Schoolwork stress and mental health woes got you down? A listening ear could help greatly. In our previous article, we introduced UTown Residence’s new Residential Wellness Manager (RWM), Patrick. Here’s the good news – there is more than one incoming RWM! Wan Teng, the RWM for Prince George’s Park Residence (PGPR) shares more about herself and her role in this article, so do read on!
Hi Wan Teng, could you introduce yourself?
Hi, my name is Wan Teng! I am an RWM from Student Wellness.
What were your previous role(s)?
Previously, I was a youth worker from a voluntary welfare organisation for 7 years. After that, I was based in China for a year and a half, working in community development, under the same organisation. Following that, I returned to Singapore and joined a social service organisation as a social worker, before transitioning into being a stay-home mom for three and a half years!
What have you enjoyed doing recently?
I enjoy going outdoors with my kids – exploring new places to hike, cycling, and just having general outdoor-play as a family.
Have you frequented NUS before this?
Actually, no. However, when I was a youth worker, we conducted a student conference held at PGPR and hosted students from various campuses. Hence, I felt a sense of familiarity returning to PGPR for this new role!
Do you have any past experiences of working with student wellness matters?
When I was a youth worker, I mainly worked with polytechnic students. To some degree, I was able to extend mental health support, and encourage them to take care of their wellbeing. While it was not the core focus of my work at the time, I feel that it was part and parcel of my job as a youth worker.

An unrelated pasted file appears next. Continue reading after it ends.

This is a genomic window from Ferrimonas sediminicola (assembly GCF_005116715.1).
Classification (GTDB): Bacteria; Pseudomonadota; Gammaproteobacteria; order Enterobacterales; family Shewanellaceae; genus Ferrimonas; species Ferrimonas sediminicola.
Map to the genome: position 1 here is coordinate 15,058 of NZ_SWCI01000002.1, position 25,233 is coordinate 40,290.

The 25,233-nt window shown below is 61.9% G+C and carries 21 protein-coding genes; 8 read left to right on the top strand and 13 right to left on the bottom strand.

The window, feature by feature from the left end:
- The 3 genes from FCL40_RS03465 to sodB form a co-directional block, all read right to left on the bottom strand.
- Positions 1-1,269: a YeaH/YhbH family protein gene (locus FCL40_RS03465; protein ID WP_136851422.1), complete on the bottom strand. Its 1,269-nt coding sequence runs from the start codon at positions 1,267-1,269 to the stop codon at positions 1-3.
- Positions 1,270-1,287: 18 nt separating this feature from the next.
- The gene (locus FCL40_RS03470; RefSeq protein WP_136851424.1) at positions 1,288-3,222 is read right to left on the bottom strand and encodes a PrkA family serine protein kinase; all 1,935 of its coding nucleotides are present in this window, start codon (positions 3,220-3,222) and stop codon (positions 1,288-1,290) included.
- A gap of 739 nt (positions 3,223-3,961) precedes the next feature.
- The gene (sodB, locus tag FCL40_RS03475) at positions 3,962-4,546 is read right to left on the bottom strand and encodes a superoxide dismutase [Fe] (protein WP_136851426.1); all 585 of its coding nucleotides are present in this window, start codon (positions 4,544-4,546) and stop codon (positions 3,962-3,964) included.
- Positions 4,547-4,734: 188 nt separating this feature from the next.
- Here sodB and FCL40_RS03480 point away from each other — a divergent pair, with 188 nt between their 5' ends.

When I was a social worker, my focus was not just with students, but with low-income families as well, in terms of promoting mental wellbeing and providing community resources for their overall wellbeing.
What do you think are the most prevalent issues that students face today?
I think that anxiety is a major concern for students today, as well as issues surrounding their relationships. This comes in the form of managing the relationships they have with others, coping with the emotions that arise, and articulating these emotions and drawing healthy boundaries for themselves and others.
Personally, how do you take care of your own wellbeing?
As I have two young children to take care of and time is very limited. Hence, simple things such as reading a book, spending time with my husband, watching movies together, going for massages, or even going grocery shopping alone, are quite therapeutic for me! The heart and mind can be quite cluttered at times, so I enjoy taking time off for myself to quietly settle in my own thoughts, and have some alone time.
Do you have any advice for students who currently feel anxious or alone?
Firstly, don’t think that what you face is weird or abnormal – such feelings and conditions are much more common than we think. A recent Student Life & Wellness survey conducted found that about 44% of students expressed that they experienced anxiety symptoms. Evidently, mental health issues are relatively widespread, and many of us experience them to varying extents. While some may cope with exercise, mindfulness practice, others may benefit from talking to mental wellness staff or counsellors. It is not shameful and perfectly acceptable to seek help. NUS has many mental health resources to support you.
Do you have any suggestions for students who potentially face mental health issues, but are at the moment unwilling/unable to reach out for help?
For these students, I refer to the Cycle of Change model.
Cycle of change (Source: The OAD Clinic)